The wounds of previous war and conflict may never disappear, but due to one pioneering European project, they may eventually heal.
This is a story about war. Sort of. Because mostly it is about connections. Between old people and young children, the past and the present, a city and its citizens. It is also about a great idea and how the best of those sound so obvious you wonder why you haven’t thought of them yourself.
One of them is playing itself out in a classroom in Amsterdam, on a very wet summer’s day. On a shelf against a wall, a fishbowl with sedate looking inhabitants watches over proceedings. There are plants, of course, a corner with computers and a big silver plate with sweet goodies presented by a birthday girl this morning. The children are eleven, twelve. Already adult looking girls and much smaller boys who normally shove each other and have trouble sitting still. But not today. You can hear a pin drop when miss Gigi puts up a map of their city on the big screen at the front of the class. She zooms in to their neighbourhood, the streets surrounding their school. A picture comes up of what it looks like now, and during WWII. Then another map, with blue dots representing Jewish inhabitants in those same streets. Lots of them before the war, almost none after. Sixty thousand Jewish “Amsterdammers” were killed between 1940 and 1945. “Maybe they lived in your street,” Gigi says, “maybe in your house.”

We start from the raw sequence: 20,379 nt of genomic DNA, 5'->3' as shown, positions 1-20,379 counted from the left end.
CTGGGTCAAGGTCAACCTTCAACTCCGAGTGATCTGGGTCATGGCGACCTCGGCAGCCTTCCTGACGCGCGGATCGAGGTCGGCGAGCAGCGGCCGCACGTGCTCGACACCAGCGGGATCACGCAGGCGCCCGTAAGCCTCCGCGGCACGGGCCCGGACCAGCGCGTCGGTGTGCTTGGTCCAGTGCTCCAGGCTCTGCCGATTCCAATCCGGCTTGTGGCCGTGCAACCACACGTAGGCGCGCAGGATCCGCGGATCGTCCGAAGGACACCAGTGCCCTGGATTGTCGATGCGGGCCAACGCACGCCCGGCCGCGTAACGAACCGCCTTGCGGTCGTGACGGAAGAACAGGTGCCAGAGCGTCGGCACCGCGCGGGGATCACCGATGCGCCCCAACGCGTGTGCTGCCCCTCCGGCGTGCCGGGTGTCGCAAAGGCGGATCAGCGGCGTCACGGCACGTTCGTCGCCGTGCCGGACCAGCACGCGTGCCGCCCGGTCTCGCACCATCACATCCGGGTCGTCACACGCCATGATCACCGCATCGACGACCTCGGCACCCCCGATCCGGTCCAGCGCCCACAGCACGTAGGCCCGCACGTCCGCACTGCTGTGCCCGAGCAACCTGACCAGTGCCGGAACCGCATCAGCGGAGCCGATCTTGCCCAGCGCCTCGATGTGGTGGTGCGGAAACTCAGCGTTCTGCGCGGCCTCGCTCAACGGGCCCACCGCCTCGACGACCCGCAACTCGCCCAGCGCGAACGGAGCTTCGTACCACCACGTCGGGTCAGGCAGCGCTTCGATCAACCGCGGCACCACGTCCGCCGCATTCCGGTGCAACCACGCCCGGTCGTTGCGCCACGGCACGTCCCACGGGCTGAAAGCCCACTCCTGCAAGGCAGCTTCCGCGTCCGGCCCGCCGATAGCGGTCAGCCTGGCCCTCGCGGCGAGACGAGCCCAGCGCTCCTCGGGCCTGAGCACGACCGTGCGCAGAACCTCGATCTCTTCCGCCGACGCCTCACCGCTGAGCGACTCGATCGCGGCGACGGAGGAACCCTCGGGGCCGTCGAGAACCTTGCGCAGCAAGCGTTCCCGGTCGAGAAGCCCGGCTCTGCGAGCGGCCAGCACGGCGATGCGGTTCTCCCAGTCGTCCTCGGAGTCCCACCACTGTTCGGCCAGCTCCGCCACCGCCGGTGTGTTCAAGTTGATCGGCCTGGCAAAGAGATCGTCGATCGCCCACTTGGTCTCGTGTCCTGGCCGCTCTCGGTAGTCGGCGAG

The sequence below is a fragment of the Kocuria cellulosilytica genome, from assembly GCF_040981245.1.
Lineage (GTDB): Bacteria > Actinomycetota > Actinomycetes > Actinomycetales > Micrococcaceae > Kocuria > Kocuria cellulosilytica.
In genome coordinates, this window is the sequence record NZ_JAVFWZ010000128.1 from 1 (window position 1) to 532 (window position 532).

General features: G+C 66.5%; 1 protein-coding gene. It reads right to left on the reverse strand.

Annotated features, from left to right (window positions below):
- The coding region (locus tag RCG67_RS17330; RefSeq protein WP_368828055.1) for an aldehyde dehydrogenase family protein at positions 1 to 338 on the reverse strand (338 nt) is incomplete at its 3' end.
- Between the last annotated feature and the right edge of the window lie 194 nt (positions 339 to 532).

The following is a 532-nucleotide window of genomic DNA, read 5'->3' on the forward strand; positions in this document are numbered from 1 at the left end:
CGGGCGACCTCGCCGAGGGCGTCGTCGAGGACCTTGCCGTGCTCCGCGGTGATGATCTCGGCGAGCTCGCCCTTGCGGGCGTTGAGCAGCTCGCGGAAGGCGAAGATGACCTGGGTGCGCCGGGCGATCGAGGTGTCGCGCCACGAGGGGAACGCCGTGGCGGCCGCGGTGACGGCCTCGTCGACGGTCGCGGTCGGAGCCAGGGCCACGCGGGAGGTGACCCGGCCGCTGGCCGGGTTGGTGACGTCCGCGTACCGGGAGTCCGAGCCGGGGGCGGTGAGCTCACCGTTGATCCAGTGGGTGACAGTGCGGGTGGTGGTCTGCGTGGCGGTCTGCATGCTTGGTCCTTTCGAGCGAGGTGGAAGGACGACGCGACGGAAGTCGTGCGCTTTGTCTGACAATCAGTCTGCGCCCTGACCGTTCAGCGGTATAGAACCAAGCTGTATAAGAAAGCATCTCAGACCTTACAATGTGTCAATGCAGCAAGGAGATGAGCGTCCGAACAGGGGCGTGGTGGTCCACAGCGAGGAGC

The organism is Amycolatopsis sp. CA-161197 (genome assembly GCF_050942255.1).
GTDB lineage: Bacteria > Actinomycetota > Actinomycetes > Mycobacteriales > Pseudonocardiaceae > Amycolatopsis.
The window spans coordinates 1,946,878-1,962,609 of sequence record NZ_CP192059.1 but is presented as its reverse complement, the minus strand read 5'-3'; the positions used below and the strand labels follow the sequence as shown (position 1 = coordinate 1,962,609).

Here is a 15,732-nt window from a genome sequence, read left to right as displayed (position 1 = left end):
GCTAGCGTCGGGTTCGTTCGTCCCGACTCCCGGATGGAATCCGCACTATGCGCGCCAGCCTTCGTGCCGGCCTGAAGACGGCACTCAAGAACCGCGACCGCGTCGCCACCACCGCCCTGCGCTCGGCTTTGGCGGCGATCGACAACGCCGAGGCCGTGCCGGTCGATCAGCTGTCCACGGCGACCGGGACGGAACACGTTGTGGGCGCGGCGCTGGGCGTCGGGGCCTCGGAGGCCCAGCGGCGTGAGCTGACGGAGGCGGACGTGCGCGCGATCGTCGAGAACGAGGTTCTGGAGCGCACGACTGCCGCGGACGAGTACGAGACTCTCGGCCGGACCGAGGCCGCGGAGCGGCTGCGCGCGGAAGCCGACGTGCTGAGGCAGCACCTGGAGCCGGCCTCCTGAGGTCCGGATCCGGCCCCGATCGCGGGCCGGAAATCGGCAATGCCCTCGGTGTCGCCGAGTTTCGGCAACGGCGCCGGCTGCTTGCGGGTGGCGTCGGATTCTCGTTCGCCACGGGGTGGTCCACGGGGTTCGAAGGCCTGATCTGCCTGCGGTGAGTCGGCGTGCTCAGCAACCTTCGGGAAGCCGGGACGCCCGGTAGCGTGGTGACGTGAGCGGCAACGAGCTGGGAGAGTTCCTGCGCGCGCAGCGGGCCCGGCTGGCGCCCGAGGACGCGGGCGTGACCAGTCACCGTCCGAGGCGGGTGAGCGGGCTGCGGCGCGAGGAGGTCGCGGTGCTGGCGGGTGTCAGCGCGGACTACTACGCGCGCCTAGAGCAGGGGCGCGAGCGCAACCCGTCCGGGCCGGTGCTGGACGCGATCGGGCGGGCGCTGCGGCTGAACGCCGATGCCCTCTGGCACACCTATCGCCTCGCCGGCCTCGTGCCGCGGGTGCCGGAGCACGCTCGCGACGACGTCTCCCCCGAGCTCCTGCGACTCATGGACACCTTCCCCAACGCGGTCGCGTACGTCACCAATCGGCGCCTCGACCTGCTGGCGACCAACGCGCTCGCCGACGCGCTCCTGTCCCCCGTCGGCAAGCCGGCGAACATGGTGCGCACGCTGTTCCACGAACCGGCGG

Today, the senior students of the Donge Primary School are being introduced to a project that will occupy their minds for the next six weeks. It is called “War in my Neighbourhood” and has been running in Amsterdam since 2012. In fact, its founder, Minka Bos, is nominated for the 2017 TEDxAmsterdam ED Award. Her motto is “meeting is the new form of learning” and Gigi’s class will do both, starting today. Bos’ idea was that more and more people who lived through the war are dying of old age, and with them, their experiences, their story and therefore the stories of the city are dying too. At the same time, current generations, especially children, know very little about the war. Of course, they learn about the big picture, but almost nothing about the daily life of normal people like themselves. What was it like to be a child of Jewish parents, or live in a family that supported Hitler, or one that hid people who were wanted by the Germans? In 2012 Minka Bos approached one of the primary schools in Amsterdam to ask if their children would like to interview the old people in their neighbourhood about the war. They would be trained in interview techniques, as well as in photography and writing, so afterwards they could turn the oral story into a written one. The school was keen, and five years later, hundreds of children have interviewed hundreds of elderly people. Their stories have been brought together in books, but especially on the “War in my Neighbourhood” website, that shows them street by street, house by house. Every year the new children are also invited to City Hall, where the Amsterdam mayor officially inaugurates them as “heritage bearers” of the town. They get a medal and the job to tell the story as often as they can. To friends and family, to the media, at remembrance days. This way, the stories will never die.